Some will label efforts to stop these kinds of programs as "smart growth," or describe their opposition as "prudence." Others will criticize it as NIMBYism. But at its core, isn't greed a part of all of this as well? Doesn't opposition to affordable housing done in the name of "protecting property values" or "maintaining neighborhood character" become a kind of code for classism? How long can communities continue to deny that they have service workers — teachers, police, firefighters, clerical staff, and, yes, journalists — who are a part of their fabric and yet are unable to afford to live where they work? Why do states continue to allow some cities to cater solely to high-income residents, while sluffing off to outlying municipalities the duty of providing both affordable rental and owner-occupied workforce housing?

There are some significant housing markets, the Los Angeles area among them, where people making as much as $120,000 a year can't afford the median-priced, detatched single-family home. When six-figure income earners are unable to buy a house, wouldn't it be considered disingenuous to adopt a wait-and-see approach in the name of being prudent? Washington County, Maryland appears to be one of the few places in the country that's actually trying to do something about the problem. It would be encouraging to see others follow a similar path, and then to see through the course of action recommended by those who studied it. But, if efforts like this fail, hopefully the watchdogs will take a close look at the reasons why. And I'd suggest that some of it might have to do with the fact that most elected officials aren't feeling the pain. The overwhelming majority of them already own homes.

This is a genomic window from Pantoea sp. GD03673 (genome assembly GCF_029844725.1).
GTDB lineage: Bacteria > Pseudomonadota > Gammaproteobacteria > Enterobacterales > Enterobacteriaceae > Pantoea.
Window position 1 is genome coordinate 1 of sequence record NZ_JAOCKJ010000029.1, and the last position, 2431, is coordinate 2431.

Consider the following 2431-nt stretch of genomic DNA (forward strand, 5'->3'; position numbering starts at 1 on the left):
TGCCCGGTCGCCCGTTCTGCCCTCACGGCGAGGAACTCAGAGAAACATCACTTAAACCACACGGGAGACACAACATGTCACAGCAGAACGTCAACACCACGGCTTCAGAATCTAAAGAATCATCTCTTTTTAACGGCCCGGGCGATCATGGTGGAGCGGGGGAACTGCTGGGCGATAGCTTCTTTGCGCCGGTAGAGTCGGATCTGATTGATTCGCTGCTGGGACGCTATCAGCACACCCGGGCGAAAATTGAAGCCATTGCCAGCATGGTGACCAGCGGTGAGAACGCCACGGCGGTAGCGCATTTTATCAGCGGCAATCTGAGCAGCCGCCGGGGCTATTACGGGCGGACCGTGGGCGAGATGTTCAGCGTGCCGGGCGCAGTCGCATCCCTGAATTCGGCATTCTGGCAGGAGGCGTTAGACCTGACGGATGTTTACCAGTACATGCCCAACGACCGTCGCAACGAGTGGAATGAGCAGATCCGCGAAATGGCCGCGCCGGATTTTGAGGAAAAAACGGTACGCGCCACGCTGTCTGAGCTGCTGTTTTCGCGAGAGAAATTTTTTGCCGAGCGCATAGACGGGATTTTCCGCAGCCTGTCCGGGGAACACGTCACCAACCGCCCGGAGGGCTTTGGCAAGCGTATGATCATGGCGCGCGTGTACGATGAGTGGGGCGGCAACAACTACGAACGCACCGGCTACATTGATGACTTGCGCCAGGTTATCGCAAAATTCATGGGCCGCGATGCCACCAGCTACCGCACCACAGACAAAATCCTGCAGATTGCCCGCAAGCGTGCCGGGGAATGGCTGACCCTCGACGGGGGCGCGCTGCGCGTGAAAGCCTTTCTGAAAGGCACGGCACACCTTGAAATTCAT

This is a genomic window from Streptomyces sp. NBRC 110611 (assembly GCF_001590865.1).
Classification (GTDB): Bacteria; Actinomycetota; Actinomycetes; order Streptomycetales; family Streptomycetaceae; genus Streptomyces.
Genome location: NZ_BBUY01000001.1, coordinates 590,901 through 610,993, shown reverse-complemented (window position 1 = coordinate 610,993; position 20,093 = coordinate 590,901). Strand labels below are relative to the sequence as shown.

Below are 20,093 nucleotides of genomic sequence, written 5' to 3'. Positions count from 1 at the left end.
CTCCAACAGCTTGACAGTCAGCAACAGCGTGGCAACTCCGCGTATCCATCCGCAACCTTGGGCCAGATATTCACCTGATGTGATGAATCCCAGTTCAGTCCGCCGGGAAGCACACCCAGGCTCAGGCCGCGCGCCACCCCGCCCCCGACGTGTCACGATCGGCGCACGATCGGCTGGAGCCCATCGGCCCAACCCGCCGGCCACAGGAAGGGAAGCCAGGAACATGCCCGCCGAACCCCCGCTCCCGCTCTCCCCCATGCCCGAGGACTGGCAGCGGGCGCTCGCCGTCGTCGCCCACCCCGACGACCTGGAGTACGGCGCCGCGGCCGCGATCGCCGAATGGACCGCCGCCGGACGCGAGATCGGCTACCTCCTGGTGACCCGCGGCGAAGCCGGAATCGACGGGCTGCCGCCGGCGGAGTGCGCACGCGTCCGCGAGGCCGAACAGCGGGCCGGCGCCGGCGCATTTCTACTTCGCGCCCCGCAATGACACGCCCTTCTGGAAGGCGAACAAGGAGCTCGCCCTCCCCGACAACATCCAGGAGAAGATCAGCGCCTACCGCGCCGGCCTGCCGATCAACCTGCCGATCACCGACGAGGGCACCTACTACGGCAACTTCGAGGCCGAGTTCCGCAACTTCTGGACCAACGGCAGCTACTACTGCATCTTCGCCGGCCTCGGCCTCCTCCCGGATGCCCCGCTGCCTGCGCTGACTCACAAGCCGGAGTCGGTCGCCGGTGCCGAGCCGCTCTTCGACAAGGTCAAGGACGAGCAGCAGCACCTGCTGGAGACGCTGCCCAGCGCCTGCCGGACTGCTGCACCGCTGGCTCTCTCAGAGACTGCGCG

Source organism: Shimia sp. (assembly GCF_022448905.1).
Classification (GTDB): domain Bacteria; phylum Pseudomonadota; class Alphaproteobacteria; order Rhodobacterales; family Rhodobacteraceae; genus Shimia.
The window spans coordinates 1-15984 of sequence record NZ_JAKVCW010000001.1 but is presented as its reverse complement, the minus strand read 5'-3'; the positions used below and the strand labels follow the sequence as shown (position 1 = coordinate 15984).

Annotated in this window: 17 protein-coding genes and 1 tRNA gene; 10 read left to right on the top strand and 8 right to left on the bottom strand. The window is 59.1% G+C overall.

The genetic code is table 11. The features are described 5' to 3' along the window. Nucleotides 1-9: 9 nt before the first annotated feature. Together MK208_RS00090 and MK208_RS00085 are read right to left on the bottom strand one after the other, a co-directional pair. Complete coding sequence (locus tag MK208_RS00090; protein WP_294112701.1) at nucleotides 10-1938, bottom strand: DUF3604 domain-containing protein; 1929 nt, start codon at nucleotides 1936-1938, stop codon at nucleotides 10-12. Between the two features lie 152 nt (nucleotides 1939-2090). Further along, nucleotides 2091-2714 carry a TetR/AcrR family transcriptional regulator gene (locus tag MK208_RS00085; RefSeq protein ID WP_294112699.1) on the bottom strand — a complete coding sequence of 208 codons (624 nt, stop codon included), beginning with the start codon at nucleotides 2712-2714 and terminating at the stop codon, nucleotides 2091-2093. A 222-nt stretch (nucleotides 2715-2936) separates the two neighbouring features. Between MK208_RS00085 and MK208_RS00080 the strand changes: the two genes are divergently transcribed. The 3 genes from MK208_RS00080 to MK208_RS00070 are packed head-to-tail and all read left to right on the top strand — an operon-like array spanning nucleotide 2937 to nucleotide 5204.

Housing is not a right, or a privilege. It is a basic human need. Isn't it time society began to take that responsibility seriously?

— The Boy in the Big Housing Bubble